On the flip-side, if an incident occurred before the time of holding the policy, but the claim is made once you have the insurance, then you can be protected.

Each claim is treated individually – as the policyholder, you can usually select your own limit of indemnity.

5. Where are there exemptions and conditions?

To ensure the most comprehensive insurance, it is advisable to thoroughly research the policy options available. Many providers of PI Insurance offer industry-specific policies.

Requirements are different for each sector: for some, the cover is restricted to business carried out within the EU, for example. The policyholder will usually be required to pay an excess for each claim, and the amount varies according to policy.

Suitability of Professional Indemnity Insurance can be achieved by the varying levels of cover available. This suitability can be further tightened by bespoke policies which can be continually amended.

It is important to tailor Professional Indemnity Insurance to the requirements of your individual business.

The insurance is ultimately designed to protect you in the case of professional mistakes – choosing the right Professional Indemnity policy is the first step towards annulling these errors.

Conclusion;

Professional indemnity insurance often referred to as professional liability insurance or PI insurance covers legal costs and expenses incurred in your defense, as well as any damages or costs that may be awarded, if you are alleged to have provided inadequate advice, services, or designs that cause your client to lose money.

Professional Indemnity policy is of a ‘Claims Made Basis’ meaning that consideration needs to be given not only to the costs now, but also for your past activities. Inflation and other factors need to be considered, as a financial loss of $250,000 several years ago, is likely to be significantly higher now.

professional indemnity insurance

Professional Indemnity insurance is designed for professionals who provide advice or a service to their customers. It protects you against legal costs and claims for damages to third parties which may arise out of an act, omission or breach of professional duty in the course of your business.

Example of a claim.

A graphic designer was briefed by their client to provide price tags that would fit around the stem of Christmas trees. The tags would need to withstand exposure to the elements and stay fitted to the tree while it grew.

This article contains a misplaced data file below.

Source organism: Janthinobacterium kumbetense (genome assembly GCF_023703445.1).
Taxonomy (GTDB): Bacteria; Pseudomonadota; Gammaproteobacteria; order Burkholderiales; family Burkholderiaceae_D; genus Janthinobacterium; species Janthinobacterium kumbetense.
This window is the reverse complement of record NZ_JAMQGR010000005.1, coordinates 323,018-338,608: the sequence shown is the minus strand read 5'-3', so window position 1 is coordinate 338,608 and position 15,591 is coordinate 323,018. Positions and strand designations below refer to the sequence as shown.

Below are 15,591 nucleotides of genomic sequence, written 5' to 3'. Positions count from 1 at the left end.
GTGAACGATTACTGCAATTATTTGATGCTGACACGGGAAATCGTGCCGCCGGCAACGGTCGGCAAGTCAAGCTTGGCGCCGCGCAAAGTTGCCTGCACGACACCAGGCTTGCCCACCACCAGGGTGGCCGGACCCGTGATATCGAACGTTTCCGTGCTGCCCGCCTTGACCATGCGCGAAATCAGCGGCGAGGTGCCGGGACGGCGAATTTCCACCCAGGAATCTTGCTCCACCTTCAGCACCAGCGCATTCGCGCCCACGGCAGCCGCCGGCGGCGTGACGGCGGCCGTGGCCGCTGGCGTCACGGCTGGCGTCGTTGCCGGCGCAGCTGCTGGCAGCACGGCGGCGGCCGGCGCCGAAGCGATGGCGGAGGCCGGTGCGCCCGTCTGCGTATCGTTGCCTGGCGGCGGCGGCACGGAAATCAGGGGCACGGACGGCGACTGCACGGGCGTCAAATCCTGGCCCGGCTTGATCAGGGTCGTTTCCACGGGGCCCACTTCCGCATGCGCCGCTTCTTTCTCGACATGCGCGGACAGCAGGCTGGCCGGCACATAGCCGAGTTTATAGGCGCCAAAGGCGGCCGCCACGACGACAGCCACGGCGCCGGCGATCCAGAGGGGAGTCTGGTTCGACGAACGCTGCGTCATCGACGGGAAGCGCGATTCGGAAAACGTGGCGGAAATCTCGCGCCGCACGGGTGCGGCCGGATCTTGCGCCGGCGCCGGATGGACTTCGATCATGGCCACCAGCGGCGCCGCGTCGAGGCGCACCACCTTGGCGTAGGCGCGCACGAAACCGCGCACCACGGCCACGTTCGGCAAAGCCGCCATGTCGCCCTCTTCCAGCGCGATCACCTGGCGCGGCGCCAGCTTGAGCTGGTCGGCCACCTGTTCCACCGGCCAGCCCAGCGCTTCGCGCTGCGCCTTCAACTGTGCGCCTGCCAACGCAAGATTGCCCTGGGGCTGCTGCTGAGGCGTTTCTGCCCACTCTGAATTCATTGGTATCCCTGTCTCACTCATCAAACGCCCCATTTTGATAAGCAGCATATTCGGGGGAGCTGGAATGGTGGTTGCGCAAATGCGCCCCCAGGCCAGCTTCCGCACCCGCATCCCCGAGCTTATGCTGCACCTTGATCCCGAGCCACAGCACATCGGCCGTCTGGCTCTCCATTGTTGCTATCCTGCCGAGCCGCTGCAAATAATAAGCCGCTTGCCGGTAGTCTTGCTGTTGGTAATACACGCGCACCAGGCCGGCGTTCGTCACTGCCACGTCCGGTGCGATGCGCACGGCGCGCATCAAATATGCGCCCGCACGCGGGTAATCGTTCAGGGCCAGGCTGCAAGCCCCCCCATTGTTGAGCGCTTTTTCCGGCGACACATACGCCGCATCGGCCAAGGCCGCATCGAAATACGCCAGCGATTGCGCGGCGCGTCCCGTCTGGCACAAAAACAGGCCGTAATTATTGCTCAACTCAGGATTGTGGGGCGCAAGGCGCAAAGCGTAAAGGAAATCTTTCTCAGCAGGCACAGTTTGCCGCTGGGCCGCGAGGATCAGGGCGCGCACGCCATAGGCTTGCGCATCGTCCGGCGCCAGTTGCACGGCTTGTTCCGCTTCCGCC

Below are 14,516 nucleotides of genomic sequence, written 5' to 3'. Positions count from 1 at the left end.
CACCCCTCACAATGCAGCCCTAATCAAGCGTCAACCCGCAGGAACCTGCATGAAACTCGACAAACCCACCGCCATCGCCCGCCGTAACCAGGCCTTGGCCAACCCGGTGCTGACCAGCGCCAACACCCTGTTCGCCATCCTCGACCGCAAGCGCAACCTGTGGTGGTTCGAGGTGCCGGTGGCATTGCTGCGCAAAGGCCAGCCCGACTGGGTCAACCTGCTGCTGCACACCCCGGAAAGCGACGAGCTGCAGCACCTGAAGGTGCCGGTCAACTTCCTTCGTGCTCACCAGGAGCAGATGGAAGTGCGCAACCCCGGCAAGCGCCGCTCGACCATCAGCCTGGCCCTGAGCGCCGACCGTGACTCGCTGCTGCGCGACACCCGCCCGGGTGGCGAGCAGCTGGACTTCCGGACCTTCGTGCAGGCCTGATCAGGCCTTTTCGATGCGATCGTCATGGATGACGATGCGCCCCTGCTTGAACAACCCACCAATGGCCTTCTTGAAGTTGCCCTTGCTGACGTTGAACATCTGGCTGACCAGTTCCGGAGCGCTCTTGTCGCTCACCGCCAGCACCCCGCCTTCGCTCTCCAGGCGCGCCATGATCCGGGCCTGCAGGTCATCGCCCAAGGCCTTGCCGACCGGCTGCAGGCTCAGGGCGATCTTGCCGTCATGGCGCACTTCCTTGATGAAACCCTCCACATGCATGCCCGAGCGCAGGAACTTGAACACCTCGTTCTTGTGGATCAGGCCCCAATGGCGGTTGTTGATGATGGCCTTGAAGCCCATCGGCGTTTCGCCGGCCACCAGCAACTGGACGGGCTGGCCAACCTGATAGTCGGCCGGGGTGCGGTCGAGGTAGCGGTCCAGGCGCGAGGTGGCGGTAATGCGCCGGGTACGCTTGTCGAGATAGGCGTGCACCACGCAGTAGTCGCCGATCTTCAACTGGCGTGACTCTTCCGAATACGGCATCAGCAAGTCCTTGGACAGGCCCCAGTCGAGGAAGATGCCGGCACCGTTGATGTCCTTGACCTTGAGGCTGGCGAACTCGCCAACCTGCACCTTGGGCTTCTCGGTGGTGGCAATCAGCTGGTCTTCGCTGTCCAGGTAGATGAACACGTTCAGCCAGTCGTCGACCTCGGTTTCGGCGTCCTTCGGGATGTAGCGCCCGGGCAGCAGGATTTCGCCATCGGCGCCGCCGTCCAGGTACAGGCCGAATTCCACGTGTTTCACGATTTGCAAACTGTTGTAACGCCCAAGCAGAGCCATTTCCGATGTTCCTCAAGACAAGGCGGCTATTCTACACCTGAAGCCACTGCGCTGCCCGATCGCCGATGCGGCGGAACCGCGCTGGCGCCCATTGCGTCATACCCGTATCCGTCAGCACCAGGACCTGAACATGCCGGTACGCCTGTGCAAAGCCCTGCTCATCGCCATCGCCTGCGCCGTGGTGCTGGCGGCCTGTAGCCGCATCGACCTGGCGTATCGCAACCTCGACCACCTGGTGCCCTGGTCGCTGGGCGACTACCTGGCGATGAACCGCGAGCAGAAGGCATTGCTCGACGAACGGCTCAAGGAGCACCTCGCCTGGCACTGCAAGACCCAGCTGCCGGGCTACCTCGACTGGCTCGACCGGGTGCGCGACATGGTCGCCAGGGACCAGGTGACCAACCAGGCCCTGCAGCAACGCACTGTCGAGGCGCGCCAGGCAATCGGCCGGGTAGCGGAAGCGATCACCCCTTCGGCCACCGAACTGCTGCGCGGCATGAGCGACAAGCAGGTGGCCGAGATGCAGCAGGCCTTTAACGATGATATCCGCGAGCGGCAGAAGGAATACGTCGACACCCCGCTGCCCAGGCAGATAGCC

The tags did not survive the test of time; the ink ran, rendering them useless to the client. The client lost money due to this oversight and took legal action against the graphic designer for professional negligence.

The graphic designer’s professional indemnity insurance policy covered their legal costs and compensation payments to the client, a total cost of over £3,000.

The client didn’t pursue their claim for the full cost of the labels; if they had, the claim could have cost as much as £100,000.

Pros and Cons

Professional indemnity insurance offers various benefits to cover risks, including:

  • Protection against lawsuits: In service industries, your clients use your work and advice to make many important decisions. If you make a mistake, the ramifications can be far-reaching and extremely costly. Professional indemnity insurance provides coverage to defend a lawsuit and cover any damages.
  • Peace of mind: Professional indemnity insurance coverage allows your employees and clients to focus on their immediate matters because they know that the company is protected from the worst-case scenario.
  • Service organization membership: Many potential clients only consider businesses that belong to certain service organizations, believing that membership ensures that a business is well-regarded within the wider community. Often, such organizations require proof of a professional indemnity insurance policy for membership.

Professional Indemnity Insurance